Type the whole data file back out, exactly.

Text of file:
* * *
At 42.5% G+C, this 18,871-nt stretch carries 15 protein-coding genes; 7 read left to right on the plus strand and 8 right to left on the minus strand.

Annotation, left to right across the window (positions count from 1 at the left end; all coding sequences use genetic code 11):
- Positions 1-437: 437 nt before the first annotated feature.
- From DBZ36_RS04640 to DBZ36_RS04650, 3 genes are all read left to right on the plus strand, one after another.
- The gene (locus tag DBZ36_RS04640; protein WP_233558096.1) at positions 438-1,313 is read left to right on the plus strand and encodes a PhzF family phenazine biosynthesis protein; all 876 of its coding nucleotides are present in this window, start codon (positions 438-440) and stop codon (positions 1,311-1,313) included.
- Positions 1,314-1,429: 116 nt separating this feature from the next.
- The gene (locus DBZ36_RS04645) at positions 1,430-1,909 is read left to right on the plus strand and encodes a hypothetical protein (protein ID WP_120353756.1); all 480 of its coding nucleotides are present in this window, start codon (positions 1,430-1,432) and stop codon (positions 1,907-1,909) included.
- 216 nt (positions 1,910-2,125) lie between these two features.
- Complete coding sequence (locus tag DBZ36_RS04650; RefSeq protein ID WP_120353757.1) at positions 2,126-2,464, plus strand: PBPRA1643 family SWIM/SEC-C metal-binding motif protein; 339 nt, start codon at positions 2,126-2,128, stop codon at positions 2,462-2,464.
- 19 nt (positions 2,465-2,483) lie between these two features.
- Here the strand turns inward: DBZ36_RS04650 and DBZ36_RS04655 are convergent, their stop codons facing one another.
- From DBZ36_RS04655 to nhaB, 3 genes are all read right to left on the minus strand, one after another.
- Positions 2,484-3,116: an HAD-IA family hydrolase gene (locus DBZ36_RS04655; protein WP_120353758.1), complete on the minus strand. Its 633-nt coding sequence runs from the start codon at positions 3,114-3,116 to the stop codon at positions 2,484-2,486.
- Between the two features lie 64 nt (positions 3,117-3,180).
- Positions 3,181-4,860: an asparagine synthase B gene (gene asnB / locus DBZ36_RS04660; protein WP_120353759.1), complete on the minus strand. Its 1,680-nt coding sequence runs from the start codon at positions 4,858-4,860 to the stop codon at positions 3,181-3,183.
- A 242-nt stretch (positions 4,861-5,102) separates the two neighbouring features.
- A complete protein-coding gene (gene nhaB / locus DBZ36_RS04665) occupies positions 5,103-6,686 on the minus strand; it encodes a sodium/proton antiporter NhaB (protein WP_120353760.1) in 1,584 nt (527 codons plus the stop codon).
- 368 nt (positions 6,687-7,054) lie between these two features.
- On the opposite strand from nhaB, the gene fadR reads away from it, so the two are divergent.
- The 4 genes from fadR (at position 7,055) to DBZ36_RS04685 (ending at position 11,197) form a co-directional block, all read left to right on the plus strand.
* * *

At 42.5% G+C, this 18,871-nt stretch carries 15 protein-coding genes; 7 read left to right on the plus strand and 8 right to left on the minus strand.

Annotation, left to right across the window (positions count from 1 at the left end; all coding sequences use genetic code 11):
- Positions 1-437: 437 nt before the first annotated feature.
- From DBZ36_RS04640 to DBZ36_RS04650, 3 genes are all read left to right on the plus strand, one after another.
- The gene (locus tag DBZ36_RS04640; protein WP_233558096.1) at positions 438-1,313 is read left to right on the plus strand and encodes a PhzF family phenazine biosynthesis protein; all 876 of its coding nucleotides are present in this window, start codon (positions 438-440) and stop codon (positions 1,311-1,313) included.
- Positions 1,314-1,429: 116 nt separating this feature from the next.
- The gene (locus DBZ36_RS04645) at positions 1,430-1,909 is read left to right on the plus strand and encodes a hypothetical protein (protein ID WP_120353756.1); all 480 of its coding nucleotides are present in this window, start codon (positions 1,430-1,432) and stop codon (positions 1,907-1,909) included.
- 216 nt (positions 1,910-2,125) lie between these two features.
- Complete coding sequence (locus tag DBZ36_RS04650; RefSeq protein ID WP_120353757.1) at positions 2,126-2,464, plus strand: PBPRA1643 family SWIM/SEC-C metal-binding motif protein; 339 nt, start codon at positions 2,126-2,128, stop codon at positions 2,462-2,464.
- 19 nt (positions 2,465-2,483) lie between these two features.
- Here the strand turns inward: DBZ36_RS04650 and DBZ36_RS04655 are convergent, their stop codons facing one another.
- From DBZ36_RS04655 to nhaB, 3 genes are all read right to left on the minus strand, one after another.
- Positions 2,484-3,116: an HAD-IA family hydrolase gene (locus DBZ36_RS04655; protein WP_120353758.1), complete on the minus strand. Its 633-nt coding sequence runs from the start codon at positions 3,114-3,116 to the stop codon at positions 2,484-2,486.
- Between the two features lie 64 nt (positions 3,117-3,180).
- Positions 3,181-4,860: an asparagine synthase B gene (gene asnB / locus DBZ36_RS04660; protein WP_120353759.1), complete on the minus strand. Its 1,680-nt coding sequence runs from the start codon at positions 4,858-4,860 to the stop codon at positions 3,181-3,183.
- A 242-nt stretch (positions 4,861-5,102) separates the two neighbouring features.
- A complete protein-coding gene (gene nhaB / locus DBZ36_RS04665) occupies positions 5,103-6,686 on the minus strand; it encodes a sodium/proton antiporter NhaB (protein WP_120353760.1) in 1,584 nt (527 codons plus the stop codon).
- 368 nt (positions 6,687-7,054) lie between these two features.
- On the opposite strand from nhaB, the gene fadR reads away from it, so the two are divergent.
- The 4 genes from fadR (at position 7,055) to DBZ36_RS04685 (ending at position 11,197) form a co-directional block, all read left to right on the plus strand.